He may not have been the most expensive of the 43 yearlings Mike Repole and Vinnie Viola bought out of the 2021 Keeneland September sale when the hammer fell at $110,000 that day, but Forte certainly can claim the title of most successful when he capped off an impressive year by collecting the Eclipse Award trophy as the best 2-year-old colt or gelding of 2022.
Much has been made of the colt’s name, which means “strong” in Italian and follows the Italian-themed pattern of names for other top Repole/St. Elias runners, like champion and 2019 GI Breeders’ Cup Classic hero Vino Rosso (Curlin). But another meaning says the word denotes, “something in which one excels; a peculiar talent or faculty; a strong point or side; chief excellence.” Not much to argue against that meaning, either, where Forte is concerned.
Hall of Fame trainer Todd Pletcher, who conditioned 2010 champion juvenile Uncle Mo for Repole and also Forte’s sire, selected the colt for one primary reason.
“He looks like Violence,” Repole said.
Forte was the 1-5 favorite in his debut at Belmont Park May 27 off some incredible works and backstretch buzz, and he ran to his odds, dominating his opponents by 7 3/4 lengths to earn the ‘TDN Rising Star’ moniker. He also justifiably earned his position as a leading force to be reckoned with in the 2-year-old stakes ranks on the East Coast. For a little while, anyway.
As is more common than not with growing and maturing juveniles, that rolling boil of excitement cooled to a simmer when he turned in an unexpected and well-beaten fourth-place finish as the favorite in his stakes debut in the GIII Sanford S. at Saratoga July 16. His connections offered no excuses and continued to look ahead, the year-end goal of the Breeders’ Cup always within their crosshairs.
Finding some added distance and a wet track to his liking for his next start, as well as no pressure as the near 7-1 fourth choice, was all he needed to put in a three-length romp in the sloppy GI Hopeful S. and return to the rank as the best 2-year-old based in New York.
While the logical and typical next move for the leading colt on the right coast as a last prep for the Breeders’ Cup would have been the GI Champagne S. at Belmont Park, Forte’s connections decided to call an audible since the Breeders’ Cup would be held at Keeneland, choosing instead to use the GI Claiborne Breeders’ Futurity as a springboard to the World Championships. Dismissed as the near 9-2 second choice, he rolled from way back to earn a neck win over 7-5 favorite Loggins (Ghostzapper).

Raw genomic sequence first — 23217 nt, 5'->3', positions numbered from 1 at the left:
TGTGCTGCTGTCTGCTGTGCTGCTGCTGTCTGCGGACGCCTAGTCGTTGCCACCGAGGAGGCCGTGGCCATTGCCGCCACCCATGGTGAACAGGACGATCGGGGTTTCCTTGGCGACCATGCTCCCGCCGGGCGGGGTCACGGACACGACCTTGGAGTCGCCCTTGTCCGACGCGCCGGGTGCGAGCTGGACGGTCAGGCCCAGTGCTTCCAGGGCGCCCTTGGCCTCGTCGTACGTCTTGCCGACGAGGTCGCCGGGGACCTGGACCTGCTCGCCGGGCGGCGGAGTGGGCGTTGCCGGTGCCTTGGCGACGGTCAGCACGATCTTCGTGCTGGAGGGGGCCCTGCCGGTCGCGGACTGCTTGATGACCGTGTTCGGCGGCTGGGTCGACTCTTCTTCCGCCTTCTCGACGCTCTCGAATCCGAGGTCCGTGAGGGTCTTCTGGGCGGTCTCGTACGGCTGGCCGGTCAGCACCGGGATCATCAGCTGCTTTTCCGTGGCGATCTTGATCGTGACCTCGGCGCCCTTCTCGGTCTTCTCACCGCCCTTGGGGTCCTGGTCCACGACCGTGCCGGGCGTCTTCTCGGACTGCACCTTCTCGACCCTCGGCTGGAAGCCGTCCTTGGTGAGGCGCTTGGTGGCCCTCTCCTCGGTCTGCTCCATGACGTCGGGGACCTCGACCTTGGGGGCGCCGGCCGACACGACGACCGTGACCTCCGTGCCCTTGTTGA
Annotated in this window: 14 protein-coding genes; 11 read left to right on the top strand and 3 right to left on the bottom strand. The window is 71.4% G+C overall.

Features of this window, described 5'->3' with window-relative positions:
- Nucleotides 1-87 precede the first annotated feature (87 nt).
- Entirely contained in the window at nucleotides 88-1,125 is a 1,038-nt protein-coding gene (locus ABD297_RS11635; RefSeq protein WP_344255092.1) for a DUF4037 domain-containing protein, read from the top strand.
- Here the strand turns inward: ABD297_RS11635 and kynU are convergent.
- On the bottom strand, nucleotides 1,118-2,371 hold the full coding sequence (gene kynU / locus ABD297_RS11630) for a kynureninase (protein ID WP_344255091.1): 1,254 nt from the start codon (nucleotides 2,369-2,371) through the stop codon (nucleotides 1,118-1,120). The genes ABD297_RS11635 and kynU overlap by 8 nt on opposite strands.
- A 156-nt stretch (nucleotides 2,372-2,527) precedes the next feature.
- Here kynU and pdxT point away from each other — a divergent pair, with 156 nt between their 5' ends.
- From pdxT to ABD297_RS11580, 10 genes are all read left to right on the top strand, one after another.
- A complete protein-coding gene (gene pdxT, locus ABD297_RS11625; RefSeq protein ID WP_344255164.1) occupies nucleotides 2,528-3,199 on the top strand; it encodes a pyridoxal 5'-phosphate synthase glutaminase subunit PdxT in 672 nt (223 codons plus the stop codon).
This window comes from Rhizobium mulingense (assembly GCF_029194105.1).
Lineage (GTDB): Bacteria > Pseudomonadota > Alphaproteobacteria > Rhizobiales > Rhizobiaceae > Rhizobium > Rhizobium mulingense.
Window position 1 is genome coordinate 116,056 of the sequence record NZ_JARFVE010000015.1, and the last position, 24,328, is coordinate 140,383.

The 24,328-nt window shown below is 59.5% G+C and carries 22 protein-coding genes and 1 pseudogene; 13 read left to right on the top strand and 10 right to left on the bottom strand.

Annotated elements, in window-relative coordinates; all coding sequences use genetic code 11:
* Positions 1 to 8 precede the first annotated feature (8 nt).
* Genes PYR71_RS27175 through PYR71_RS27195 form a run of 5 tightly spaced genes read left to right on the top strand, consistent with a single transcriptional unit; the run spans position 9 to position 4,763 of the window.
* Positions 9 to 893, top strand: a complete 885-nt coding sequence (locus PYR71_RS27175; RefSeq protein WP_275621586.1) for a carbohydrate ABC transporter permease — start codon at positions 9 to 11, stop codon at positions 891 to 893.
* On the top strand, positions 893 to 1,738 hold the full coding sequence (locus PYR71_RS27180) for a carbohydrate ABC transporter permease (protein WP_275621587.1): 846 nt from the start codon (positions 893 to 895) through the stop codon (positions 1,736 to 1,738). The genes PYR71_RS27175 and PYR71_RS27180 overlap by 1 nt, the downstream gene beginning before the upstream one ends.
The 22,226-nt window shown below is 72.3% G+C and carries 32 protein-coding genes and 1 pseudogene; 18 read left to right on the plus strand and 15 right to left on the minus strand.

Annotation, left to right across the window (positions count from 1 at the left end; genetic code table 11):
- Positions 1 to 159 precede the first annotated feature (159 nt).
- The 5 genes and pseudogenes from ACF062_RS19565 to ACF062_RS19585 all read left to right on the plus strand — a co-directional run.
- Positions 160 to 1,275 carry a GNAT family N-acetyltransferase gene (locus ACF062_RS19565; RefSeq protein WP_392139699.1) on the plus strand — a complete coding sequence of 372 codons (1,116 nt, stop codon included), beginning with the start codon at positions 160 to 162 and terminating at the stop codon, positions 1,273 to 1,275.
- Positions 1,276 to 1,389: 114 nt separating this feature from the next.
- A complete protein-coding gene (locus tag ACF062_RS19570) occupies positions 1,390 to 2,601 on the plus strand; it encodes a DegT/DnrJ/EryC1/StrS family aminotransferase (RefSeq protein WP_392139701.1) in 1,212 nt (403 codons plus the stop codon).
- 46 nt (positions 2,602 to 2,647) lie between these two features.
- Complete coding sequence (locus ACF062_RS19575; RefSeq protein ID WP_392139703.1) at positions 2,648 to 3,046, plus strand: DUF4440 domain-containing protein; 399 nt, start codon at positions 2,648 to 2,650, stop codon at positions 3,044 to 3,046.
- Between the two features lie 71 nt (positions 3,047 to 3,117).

Despite his impressive fall campaign of two Grade I wins, on Future Stars Friday, Forte was the 5-1 second choice to the highly regarded Bob Baffert-trained dual Grade I winner Cave Rock (Arrogate) at 2-5 when the gates sprung open. And just as it looked as though the win–as well as divisional honors–were slipping away as his chief rival led the field into the stretch, Forte found another gear and dug in, running down the favorite in deep stretch in a thrilling 1 1/2-length victory.
Forte turned in his first work as a 3-year-old, going an easy three furlongs at Palm Beach Downs Jan. 21. He is expected to make his 2023 bow in the GII Fountain of Youth S. at Gulfstream Park Mar. 4 and then use GI Florida Derby Apr. 1 or GII Toyota Blue Grass S. at Keeneland Apr. 8 as his final prep for the May 6 GI Kentucky Derby.
“I thought he was a gorgeous foal. I was really happy with him. I had had weanlings by Violence that I had pinhooked–I bought weanlings and sold yearlings–and I liked them, but they didn’t really resemble the sire at all. So I was pleased to get a foal in Forte that looks a lot like Violence. He’s a good blend of his sire and his dam.”
-Amy Moore, South Gate Farm Owner and Founder